This is an attempt to think through some topics from the philosophy of math seminar I’m attending.

One could characterize Frege’s view about the epistemology of mathematics as anti-agentive in the following sense. Frege thinks that the status of a mathematical claim as justified, at least within the areas of logic and arithmetic, do not require the involvement of any agents at all. The argument for this is his recasting of mathematical claims in terms of his Begriffsschrift. Such a recasting is possible in a slightly different form with proof theoretic concepts that were developed following Frege. One starts with a set of axioms and primitive rules of inference. A proof then consists of a sequence (or a tree) generated by a simple inductive definition based on the primitives. An axiom is a proof as is any substitution instance of an axiom. A sequence (or tree) generated by the application of an inference rule to the an existing proof is a proof, with a similar condition on substitution. Closing under these conditions generates a set of proofs. A mathematical claim is then justified if it features as the final sentence in one of the sequences in the set of proofs. 

It is important for the argument that the inferences mentioned above are not understood in psychological terms. That would undermine the thesis entirely. Rather, the rules of inferences can be seen as sets of collections of symbols. Additionally it is important that rule of inference be formally specified. That is to say that the applicability of a rule should be determinable in an entirely mechanical way, e.g. based on the geometry of the symbols in the specification of the rule. 

As long as there is a proof in an appropriate formal system of a proposition it is justified by Frege’s lights. Frege takes his point a bit farther. He thinks that for any mathematical argument, given in a somewhat informal manner, there is already a purely formal proof, entirely  agent-free, in the background corresponding to it or underwriting it.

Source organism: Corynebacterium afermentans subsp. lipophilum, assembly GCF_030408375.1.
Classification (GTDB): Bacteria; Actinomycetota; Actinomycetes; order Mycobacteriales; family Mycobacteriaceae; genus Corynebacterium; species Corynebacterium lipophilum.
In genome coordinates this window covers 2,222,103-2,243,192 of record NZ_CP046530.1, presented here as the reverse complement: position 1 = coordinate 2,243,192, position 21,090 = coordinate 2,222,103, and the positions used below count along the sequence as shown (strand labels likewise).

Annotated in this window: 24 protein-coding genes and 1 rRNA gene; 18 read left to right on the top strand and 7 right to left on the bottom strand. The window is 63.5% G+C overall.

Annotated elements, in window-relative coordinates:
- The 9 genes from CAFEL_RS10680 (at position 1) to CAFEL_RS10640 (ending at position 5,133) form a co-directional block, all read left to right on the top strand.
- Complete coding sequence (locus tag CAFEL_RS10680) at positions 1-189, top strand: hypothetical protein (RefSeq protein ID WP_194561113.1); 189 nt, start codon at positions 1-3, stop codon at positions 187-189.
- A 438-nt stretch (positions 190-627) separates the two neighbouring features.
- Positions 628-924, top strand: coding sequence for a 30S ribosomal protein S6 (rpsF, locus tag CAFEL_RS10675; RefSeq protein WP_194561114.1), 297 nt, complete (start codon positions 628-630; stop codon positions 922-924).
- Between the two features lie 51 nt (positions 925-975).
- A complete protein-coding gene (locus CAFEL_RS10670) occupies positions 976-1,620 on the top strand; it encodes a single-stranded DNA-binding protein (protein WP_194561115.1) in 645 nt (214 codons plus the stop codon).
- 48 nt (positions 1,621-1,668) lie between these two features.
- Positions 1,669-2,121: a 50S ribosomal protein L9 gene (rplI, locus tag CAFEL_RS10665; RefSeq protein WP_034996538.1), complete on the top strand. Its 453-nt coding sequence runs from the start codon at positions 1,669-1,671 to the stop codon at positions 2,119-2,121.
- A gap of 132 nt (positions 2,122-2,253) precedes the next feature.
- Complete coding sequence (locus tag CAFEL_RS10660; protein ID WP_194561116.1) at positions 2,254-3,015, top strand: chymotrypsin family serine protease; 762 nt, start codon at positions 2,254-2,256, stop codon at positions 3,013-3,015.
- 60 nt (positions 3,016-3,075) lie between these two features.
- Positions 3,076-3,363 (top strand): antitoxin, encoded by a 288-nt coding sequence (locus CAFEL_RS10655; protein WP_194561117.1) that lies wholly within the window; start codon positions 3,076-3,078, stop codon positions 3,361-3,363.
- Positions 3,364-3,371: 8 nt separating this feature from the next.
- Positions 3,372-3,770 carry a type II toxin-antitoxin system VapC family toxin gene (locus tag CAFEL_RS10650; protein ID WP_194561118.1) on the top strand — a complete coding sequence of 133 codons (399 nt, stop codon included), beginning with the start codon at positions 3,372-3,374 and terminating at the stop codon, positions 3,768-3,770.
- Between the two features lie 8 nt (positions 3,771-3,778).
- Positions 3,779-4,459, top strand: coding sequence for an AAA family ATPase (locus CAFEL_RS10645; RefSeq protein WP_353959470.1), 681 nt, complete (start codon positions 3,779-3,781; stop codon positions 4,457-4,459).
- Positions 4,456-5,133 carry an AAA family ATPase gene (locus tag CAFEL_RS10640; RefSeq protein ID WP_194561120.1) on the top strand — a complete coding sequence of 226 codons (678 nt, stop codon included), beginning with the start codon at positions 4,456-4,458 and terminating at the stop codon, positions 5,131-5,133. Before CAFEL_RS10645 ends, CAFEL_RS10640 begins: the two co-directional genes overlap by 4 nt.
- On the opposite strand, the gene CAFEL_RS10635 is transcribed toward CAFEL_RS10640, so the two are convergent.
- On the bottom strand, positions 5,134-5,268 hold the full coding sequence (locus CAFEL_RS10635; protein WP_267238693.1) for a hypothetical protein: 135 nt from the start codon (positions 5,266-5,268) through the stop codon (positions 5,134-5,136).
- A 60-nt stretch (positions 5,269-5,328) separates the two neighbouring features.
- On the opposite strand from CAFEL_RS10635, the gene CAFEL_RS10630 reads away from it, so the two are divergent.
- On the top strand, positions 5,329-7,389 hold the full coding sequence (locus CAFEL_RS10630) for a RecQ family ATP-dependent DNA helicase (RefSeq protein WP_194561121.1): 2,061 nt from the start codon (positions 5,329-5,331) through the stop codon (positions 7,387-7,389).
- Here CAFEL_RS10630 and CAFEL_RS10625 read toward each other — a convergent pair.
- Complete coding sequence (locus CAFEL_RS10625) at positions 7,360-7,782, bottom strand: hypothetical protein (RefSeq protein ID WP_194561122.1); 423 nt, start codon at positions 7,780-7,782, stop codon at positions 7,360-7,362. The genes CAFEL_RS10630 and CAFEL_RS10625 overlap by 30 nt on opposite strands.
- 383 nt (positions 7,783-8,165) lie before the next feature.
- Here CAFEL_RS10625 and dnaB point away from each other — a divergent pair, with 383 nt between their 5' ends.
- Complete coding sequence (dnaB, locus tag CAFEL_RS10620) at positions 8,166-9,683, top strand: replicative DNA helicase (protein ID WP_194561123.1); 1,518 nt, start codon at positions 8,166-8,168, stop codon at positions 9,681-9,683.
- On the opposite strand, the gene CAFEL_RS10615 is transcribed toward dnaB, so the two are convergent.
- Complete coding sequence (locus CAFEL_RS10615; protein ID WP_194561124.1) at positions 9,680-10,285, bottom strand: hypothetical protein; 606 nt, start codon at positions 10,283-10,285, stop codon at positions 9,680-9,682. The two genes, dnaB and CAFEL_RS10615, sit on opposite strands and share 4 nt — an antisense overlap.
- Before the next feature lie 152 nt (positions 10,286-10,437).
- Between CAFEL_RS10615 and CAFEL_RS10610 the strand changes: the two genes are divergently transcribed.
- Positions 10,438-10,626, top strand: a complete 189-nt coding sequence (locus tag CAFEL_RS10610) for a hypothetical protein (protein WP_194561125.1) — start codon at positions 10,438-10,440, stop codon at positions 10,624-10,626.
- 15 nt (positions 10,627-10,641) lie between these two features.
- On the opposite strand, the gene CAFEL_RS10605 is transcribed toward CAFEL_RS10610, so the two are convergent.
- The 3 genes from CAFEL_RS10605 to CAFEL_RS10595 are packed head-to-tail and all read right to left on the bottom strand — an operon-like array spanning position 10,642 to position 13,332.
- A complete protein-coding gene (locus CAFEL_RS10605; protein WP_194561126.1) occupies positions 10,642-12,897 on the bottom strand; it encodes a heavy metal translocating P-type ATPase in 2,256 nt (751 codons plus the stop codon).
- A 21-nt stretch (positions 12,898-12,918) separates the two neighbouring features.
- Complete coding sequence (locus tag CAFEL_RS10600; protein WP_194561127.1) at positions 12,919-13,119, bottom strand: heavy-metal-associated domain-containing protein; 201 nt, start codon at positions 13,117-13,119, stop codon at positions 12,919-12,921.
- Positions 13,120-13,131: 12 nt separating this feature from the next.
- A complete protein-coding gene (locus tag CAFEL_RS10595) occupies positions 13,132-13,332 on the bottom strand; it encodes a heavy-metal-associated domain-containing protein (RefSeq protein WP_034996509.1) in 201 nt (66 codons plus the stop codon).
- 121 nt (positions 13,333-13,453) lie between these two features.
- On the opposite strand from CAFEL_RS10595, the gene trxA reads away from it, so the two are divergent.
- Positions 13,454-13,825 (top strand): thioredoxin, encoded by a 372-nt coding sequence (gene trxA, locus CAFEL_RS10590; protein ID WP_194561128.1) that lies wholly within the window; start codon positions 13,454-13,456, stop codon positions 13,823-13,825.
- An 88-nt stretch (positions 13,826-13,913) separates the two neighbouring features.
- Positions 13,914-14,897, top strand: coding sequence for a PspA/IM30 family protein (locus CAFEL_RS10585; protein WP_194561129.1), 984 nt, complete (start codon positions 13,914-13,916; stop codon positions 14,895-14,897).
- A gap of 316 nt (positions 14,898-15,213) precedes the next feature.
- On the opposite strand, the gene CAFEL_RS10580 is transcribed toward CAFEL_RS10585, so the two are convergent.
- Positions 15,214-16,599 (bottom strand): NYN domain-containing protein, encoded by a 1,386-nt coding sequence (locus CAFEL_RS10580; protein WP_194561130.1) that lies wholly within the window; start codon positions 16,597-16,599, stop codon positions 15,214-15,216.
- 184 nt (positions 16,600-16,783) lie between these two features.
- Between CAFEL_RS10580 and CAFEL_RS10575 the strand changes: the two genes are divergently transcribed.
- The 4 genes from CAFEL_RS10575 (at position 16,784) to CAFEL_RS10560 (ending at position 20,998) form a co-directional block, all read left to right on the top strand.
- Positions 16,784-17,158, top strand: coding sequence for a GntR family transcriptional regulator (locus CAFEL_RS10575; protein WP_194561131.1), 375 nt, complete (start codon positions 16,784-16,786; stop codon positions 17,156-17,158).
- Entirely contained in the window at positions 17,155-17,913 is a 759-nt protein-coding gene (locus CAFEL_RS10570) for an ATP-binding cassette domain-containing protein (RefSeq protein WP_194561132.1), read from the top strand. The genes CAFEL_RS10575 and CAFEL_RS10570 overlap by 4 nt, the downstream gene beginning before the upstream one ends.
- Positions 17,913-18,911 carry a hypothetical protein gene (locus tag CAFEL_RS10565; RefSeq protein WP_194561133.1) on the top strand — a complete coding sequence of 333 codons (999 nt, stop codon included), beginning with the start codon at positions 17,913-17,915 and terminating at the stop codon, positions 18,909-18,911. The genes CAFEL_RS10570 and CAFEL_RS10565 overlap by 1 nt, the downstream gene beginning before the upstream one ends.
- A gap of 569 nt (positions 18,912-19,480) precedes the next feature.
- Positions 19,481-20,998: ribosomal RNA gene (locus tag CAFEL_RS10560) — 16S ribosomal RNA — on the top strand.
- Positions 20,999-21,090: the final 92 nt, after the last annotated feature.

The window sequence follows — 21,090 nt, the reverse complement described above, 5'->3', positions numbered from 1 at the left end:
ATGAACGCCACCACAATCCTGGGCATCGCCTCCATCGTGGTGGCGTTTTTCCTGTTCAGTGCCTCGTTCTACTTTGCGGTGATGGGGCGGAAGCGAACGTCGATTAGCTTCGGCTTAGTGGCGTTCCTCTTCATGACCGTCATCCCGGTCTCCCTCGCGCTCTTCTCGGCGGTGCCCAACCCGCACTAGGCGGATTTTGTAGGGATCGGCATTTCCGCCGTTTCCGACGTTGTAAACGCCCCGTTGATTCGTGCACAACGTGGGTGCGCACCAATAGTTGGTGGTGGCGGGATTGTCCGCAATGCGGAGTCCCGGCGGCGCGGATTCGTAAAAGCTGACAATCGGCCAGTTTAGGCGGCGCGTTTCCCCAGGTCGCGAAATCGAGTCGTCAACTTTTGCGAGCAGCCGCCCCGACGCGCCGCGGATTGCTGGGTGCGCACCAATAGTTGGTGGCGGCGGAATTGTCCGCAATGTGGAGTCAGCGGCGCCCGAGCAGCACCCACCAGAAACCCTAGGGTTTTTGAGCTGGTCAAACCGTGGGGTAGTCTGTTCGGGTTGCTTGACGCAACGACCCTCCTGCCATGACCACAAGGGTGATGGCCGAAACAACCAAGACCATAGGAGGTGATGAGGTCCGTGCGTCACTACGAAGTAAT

To make things a little sharper, the justification of a mathematical claim is given entirely by its proof. This point is made by several philosophers, but I think Benacerraf puts it nicely in “Mathematical Truth.” Proof, following Frege, is formal object, a sequence of symbols or abstract objects, or some such depending on one’s other epistemological and ontological proclivities. (Frege would want to view it not as a sequence of symbols, but as an analog in terms of abstract objects since he thought formalism was a non-starter.) Proof is, consequently, entirely agent-free. Therefore, the justification of a mathematical claim is entirely agent-free. There is simply no space for an agentive contribution to the justification of a mathematical claim on the Fregean view of mathematical justification. This idea, or at least techniques for developing it, has been developed somewhat in Hilbert and proof theoretic researchers following him. 

One of the achievements of Frege and the proof theorists consists in turning proof into a mathematical object in its own right. (Although, I suppose Frege didn’t investigate the mathematical properties of proofs qua objects much, if at all.) This makes salient the distinction made by, I believe, Kreisel between proof theory and the theory of proofs. The former is a completely mathematized approach to proof. The latter is a philosophical investigation into the notion of proof that is found in mathematical practice. Proofs in the sense of the former are rarely given while proofs in the sense attended to by the latter are wide-spread. (I’m not entirely sure I have the distinction or the attribution correct. I’m having some difficulty tracking it down.) Indeed, Frege says that hardly any proof meeting his level of rigor has been offered. The distinction offered seems like one that must be made if one is interested in getting the role of the agent back into the epistemology of math.  

There are two connected issues that I think I need to get clearer on for a better grip on Frege’s views about the epistemology of math. One is how exactly this relates to his anti-psychologism. The other is spelling out how this connects to his project of showing that arithmetic is analytic. 

Also, the above considerations, at least for Frege, only apply to arithmetic and logic. If one holds roughly this view, what does one say about geometry? We can recast geometric questions in terms of Tarski’s axiomatization, but this wasn’t open to Frege.